Fig.2: Carrhae was located in the hazy area between the
Parthian Empire and Roman Syria, making it the 
Texarkana of its day.
So Crassus demanded that he be given a proconsulship out east in Syria, which was right on the border with the Parthian Empire. Though the Romans and Parthians had a peace treaty on the books, Crassus decided that he would misread the part about the two powers being "no longer at war" to mean that they would have a "longer war." Many in Rome were against the appointment, and a leading official even placed a curse on Crassus as he was about to depart; despite Crassus' counter that "I am rubber and you are glue," many would see the curse as foreshadowing for what would transpire. Crassus arrived in Syria in 54 BC, and would be joined by his son, Publius Licinius Crassus, who had his own success in Gaul for his father to be jealous about. The Romans quickly established alliances with local tribes and the king of neighboring Armenia, raised an army about 40,000 strong, and prepared for war.

The Parthians were ready for war themselves, long looking for an excuse to venture westward (and conquer westward while they were at it). King Orodes II went through the trouble to overthrow his brother for the throne twice in three years, and was looking for military glory in order to prove he was the superior sibling. While he waited for Crassus further into Mesopotamia with the majority of his army, he sent his loyal general Surena, who helped him overthrow his brother twice (and twice got a nice bonus for it), to ride ahead with 10,000 mounted archers merely to slow Crassus and his superior force down. Crassus was already taking it easy anyway, armed with faulty information from a Parthian spy that his enemy was disorganized and couldn't even afford their mocha lattes to keep them going in the morning. Thus on May 6, 53 BC, he was rather surprised to find Surena's cavalry force charging at him outside the town of Carrhae.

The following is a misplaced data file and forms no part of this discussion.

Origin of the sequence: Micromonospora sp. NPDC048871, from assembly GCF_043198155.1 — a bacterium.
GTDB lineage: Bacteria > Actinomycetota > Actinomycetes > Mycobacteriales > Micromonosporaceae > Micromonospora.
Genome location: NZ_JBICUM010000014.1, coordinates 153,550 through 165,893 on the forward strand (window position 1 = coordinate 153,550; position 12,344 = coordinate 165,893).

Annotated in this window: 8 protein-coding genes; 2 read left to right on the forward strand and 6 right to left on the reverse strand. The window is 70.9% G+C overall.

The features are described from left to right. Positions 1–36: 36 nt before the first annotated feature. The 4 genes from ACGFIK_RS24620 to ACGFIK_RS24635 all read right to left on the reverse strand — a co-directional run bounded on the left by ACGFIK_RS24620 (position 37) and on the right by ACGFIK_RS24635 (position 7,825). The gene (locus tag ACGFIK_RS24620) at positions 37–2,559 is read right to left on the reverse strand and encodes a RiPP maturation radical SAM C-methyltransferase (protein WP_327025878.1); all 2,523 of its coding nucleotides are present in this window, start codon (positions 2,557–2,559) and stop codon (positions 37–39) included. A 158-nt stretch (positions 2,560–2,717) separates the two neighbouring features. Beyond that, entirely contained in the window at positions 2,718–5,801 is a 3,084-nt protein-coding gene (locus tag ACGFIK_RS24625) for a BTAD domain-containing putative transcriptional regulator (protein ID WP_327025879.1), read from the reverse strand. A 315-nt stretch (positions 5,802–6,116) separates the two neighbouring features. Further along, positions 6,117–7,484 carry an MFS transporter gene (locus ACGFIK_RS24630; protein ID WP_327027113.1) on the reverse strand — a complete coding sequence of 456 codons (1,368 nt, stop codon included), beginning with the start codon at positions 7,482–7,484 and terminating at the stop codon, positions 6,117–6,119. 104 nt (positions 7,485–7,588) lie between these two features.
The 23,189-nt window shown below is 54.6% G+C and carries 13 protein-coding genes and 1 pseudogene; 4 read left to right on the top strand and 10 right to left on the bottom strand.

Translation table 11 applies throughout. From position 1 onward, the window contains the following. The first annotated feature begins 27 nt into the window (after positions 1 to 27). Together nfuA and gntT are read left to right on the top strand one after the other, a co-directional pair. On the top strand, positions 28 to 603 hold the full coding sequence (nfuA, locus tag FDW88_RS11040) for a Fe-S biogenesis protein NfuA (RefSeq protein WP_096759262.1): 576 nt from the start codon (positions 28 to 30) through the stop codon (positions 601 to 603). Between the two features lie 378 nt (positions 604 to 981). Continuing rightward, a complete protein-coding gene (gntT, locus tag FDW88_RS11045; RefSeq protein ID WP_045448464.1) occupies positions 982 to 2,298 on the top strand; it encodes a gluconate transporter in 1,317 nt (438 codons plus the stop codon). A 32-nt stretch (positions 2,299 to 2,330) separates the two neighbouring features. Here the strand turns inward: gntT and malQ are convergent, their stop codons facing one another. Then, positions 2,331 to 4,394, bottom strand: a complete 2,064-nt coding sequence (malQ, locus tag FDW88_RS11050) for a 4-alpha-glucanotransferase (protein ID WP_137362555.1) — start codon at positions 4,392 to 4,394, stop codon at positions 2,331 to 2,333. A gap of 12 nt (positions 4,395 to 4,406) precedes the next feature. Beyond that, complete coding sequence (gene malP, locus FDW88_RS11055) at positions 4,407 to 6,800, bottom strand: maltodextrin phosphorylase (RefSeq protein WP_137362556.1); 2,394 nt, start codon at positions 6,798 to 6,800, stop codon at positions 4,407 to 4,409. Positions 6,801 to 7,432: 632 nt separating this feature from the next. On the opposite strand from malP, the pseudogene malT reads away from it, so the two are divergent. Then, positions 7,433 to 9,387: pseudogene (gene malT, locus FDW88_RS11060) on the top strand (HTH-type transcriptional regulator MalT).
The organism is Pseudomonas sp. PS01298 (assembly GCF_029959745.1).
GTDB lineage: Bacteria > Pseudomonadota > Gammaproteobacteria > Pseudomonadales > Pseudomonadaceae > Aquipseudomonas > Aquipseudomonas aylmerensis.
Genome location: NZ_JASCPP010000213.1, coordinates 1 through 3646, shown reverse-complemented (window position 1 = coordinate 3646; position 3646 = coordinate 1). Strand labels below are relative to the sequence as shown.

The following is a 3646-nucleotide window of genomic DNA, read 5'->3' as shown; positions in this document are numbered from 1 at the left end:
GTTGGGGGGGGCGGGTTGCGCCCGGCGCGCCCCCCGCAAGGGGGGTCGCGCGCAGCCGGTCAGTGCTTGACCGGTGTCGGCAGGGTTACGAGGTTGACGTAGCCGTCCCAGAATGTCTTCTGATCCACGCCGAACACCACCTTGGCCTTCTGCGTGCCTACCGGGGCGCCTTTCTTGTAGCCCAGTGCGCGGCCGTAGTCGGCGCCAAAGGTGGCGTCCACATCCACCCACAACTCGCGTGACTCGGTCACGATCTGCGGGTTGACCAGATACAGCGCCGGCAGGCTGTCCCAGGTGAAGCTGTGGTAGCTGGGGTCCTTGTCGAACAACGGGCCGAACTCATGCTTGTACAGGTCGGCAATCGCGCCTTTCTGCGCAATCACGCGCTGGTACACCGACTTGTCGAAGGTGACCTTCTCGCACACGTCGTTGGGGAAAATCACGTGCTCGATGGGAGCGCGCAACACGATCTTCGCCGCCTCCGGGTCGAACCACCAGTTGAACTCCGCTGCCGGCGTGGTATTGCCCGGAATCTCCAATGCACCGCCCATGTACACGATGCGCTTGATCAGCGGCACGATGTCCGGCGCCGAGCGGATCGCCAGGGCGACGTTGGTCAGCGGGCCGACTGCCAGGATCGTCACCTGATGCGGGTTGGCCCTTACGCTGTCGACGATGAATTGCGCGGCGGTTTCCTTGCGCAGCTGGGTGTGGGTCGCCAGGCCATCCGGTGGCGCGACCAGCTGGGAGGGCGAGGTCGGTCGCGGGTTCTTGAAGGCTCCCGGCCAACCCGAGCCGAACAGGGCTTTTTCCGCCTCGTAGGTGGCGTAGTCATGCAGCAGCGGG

Fig.3: The Parthians were so good at
shooting behind them that the technique
became known as the Parthian Shot. Much
like how an air ball on the free-throw line
became known as the Sima Dave Shot in my 
company b-ball league.
Despite the fact that he outnumbered the Parthian force 4-to-1, Crassus hesitated when pressed for action. Archers on horseback was something the Romans had not really encountered before, especially those as good as the Parthians who were famed for their ability to shoot forward, backwards (fig.3), and upside-down. It was even more intimidating that Surena ordered for the beating of loud drums as they moved ahead, the presence of which scared the Romans since everyone knows that drummers are the craziest members of bands. Crassus ordered for his troops to pack together and raise their shields, hoping to wait it out and that the Parthians would just run out of arrows eventually. But the mounted archers kept coming and going, knocking out any idiot who dared peek his head out to see if it was safe yet. Sick of waiting, Crassus ordered his cavalry, led by his glory-hogging son, to take care of their counterparts. Unfortunately for the Romans, the Parthians took care of them easily, and the next time Crassus envied his son would be when he saw how good his head looked stuck on a pike.